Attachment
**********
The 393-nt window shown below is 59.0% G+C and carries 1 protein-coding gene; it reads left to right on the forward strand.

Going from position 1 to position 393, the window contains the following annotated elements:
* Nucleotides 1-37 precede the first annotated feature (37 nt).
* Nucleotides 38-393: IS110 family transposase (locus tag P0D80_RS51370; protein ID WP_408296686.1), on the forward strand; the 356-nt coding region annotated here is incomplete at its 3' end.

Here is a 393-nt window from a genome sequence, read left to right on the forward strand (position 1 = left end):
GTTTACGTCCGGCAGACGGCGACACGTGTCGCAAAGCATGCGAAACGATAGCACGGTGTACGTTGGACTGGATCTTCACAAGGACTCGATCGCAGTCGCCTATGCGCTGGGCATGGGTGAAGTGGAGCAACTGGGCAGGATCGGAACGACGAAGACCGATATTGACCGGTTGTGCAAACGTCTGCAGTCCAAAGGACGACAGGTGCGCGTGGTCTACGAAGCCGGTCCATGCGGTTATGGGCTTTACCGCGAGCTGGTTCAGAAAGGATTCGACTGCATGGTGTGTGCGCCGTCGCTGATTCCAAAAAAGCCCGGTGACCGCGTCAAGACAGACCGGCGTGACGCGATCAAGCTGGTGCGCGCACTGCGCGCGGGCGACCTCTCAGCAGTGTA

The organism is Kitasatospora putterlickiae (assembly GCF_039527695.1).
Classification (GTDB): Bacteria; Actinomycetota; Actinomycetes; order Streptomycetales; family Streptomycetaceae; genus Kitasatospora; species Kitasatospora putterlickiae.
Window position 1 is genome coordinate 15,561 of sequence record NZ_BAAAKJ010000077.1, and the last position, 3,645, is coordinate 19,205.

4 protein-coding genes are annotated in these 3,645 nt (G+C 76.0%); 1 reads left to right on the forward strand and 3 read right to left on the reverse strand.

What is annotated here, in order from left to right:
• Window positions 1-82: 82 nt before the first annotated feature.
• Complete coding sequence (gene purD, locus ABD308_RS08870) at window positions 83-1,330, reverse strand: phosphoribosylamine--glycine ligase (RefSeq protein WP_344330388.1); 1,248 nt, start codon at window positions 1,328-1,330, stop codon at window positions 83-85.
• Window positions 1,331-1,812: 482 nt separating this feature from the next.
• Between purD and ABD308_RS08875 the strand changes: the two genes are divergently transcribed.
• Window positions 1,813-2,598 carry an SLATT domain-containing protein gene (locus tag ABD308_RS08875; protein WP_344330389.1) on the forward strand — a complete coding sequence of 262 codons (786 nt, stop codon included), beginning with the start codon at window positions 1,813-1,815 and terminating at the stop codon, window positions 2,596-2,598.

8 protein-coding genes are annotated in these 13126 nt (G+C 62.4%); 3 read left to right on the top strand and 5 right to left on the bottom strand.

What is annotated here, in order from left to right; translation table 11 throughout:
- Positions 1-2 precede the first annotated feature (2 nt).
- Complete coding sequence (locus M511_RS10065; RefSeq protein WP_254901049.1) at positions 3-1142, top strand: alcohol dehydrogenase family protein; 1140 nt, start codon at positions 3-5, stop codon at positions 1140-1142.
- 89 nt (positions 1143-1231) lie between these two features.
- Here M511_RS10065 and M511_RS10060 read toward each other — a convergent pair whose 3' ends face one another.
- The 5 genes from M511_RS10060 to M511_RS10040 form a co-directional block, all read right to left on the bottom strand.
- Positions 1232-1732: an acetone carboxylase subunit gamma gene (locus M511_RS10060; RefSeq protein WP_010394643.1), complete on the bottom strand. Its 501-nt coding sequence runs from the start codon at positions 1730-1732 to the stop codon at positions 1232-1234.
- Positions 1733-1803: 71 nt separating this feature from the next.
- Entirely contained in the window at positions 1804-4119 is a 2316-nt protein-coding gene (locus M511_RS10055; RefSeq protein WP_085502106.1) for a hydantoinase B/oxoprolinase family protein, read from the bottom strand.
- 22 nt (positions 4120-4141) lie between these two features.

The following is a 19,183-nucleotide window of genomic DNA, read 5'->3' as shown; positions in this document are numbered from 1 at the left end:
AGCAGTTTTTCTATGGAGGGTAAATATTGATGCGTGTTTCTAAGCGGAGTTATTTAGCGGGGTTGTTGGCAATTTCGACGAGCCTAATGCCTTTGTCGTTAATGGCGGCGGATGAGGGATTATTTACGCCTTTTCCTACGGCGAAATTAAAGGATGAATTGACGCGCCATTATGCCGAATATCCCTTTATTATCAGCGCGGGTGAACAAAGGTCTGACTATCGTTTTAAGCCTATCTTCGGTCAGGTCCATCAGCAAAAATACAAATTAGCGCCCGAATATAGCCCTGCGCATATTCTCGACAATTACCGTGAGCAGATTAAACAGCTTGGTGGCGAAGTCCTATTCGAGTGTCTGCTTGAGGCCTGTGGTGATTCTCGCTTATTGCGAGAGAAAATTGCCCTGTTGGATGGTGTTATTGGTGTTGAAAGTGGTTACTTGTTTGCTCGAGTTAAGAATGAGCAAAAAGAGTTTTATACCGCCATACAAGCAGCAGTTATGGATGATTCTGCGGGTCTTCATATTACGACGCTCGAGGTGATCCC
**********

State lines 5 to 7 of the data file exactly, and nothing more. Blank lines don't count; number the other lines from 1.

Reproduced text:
Here is a 393-nt window from a genome sequence, read left to right on the forward strand (position 1 = left end):
GTTTACGTCCGGCAGACGGCGACACGTGTCGCAAAGCATGCGAAACGATAGCACGGTGTACGTTGGACTGGATCTTCACAAGGACTCGATCGCAGTCGCCTATGCGCTGGGCATGGGTGAAGTGGAGCAACTGGGCAGGATCGGAACGACGAAGACCGATATTGACCGGTTGTGCAAACGTCTGCAGTCCAAAGGACGACAGGTGCGCGTGGTCTACGAAGCCGGTCCATGCGGTTATGGGCTTTACCGCGAGCTGGTTCAGAAAGGATTCGACTGCATGGTGTGTGCGCCGTCGCTGATTCCAAAAAAGCCCGGTGACCGCGTCAAGACAGACCGGCGTGACGCGATCAAGCTGGTGCGCGCACTGCGCGCGGGCGACCTCTCAGCAGTGTA

The organism is Kitasatospora putterlickiae (assembly GCF_039527695.1).